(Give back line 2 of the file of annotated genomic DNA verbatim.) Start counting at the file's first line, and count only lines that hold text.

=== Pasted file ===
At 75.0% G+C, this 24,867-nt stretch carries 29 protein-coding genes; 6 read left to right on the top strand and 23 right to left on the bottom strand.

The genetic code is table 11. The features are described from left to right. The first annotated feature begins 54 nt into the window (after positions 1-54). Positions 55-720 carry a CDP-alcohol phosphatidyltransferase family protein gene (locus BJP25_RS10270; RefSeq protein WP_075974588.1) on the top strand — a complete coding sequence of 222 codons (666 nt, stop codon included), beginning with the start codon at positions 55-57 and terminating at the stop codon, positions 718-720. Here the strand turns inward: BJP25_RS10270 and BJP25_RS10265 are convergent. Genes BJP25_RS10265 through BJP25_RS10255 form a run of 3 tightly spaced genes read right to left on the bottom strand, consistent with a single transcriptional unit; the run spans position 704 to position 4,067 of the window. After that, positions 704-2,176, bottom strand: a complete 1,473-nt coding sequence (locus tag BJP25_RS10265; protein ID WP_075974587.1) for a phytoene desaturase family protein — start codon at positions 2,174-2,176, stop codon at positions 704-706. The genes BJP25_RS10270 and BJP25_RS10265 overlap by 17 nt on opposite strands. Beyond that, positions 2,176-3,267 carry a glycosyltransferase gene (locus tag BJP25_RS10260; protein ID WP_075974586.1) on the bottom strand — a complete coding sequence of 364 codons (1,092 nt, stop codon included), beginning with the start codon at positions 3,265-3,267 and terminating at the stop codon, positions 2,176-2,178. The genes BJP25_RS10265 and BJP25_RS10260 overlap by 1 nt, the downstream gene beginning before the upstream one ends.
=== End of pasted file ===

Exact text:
The genetic code is table 11. The features are described from left to right. The first annotated feature begins 54 nt into the window (after positions 1-54). Positions 55-720 carry a CDP-alcohol phosphatidyltransferase family protein gene (locus BJP25_RS10270; RefSeq protein WP_075974588.1) on the top strand — a complete coding sequence of 222 codons (666 nt, stop codon included), beginning with the start codon at positions 55-57 and terminating at the stop codon, positions 718-720. Here the strand turns inward: BJP25_RS10270 and BJP25_RS10265 are convergent. Genes BJP25_RS10265 through BJP25_RS10255 form a run of 3 tightly spaced genes read right to left on the bottom strand, consistent with a single transcriptional unit; the run spans position 704 to position 4,067 of the window. After that, positions 704-2,176, bottom strand: a complete 1,473-nt coding sequence (locus tag BJP25_RS10265; protein ID WP_075974587.1) for a phytoene desaturase family protein — start codon at positions 2,174-2,176, stop codon at positions 704-706. The genes BJP25_RS10270 and BJP25_RS10265 overlap by 17 nt on opposite strands. Beyond that, positions 2,176-3,267 carry a glycosyltransferase gene (locus tag BJP25_RS10260; protein ID WP_075974586.1) on the bottom strand — a complete coding sequence of 364 codons (1,092 nt, stop codon included), beginning with the start codon at positions 3,265-3,267 and terminating at the stop codon, positions 2,176-2,178. The genes BJP25_RS10265 and BJP25_RS10260 overlap by 1 nt, the downstream gene beginning before the upstream one ends.